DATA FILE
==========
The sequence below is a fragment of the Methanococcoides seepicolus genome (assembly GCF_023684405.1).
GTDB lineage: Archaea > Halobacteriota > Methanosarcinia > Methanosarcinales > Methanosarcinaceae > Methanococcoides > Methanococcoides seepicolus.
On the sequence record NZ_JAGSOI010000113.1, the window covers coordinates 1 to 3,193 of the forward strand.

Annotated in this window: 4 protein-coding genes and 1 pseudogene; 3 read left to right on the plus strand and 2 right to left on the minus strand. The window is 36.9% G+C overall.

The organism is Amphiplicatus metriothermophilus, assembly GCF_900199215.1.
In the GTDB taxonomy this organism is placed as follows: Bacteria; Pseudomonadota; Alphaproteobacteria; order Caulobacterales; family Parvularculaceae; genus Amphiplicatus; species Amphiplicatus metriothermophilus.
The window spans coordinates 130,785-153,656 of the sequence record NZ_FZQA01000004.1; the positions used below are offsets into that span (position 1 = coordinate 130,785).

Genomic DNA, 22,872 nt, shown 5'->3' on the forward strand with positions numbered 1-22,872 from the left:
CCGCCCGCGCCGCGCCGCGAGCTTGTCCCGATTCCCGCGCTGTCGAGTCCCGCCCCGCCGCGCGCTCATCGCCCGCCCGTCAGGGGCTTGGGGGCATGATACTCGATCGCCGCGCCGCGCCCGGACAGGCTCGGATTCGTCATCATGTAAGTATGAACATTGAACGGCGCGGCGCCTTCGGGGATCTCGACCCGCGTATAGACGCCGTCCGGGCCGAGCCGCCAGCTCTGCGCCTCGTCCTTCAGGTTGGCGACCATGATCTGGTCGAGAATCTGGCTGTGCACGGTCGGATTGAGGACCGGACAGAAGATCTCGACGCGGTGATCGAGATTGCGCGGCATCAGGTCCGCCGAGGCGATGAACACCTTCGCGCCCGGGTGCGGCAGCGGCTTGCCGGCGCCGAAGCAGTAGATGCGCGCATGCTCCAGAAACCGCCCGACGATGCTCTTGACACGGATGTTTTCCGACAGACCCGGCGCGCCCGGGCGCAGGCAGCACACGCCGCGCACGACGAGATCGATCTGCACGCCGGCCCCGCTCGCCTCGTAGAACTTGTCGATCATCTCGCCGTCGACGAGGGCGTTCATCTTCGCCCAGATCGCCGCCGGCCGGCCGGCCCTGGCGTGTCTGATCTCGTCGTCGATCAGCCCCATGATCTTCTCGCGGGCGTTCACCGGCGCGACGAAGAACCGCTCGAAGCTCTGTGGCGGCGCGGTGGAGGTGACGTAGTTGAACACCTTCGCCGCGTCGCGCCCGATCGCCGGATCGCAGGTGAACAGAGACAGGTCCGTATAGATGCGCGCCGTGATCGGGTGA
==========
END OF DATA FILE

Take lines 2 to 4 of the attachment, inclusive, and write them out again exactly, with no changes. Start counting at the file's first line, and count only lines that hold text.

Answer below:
GTDB lineage: Archaea > Halobacteriota > Methanosarcinia > Methanosarcinales > Methanosarcinaceae > Methanococcoides > Methanococcoides seepicolus.
On the sequence record NZ_JAGSOI010000113.1, the window covers coordinates 1 to 3,193 of the forward strand.

Annotated in this window: 4 protein-coding genes and 1 pseudogene; 3 read left to right on the plus strand and 2 right to left on the minus strand. The window is 36.9% G+C overall.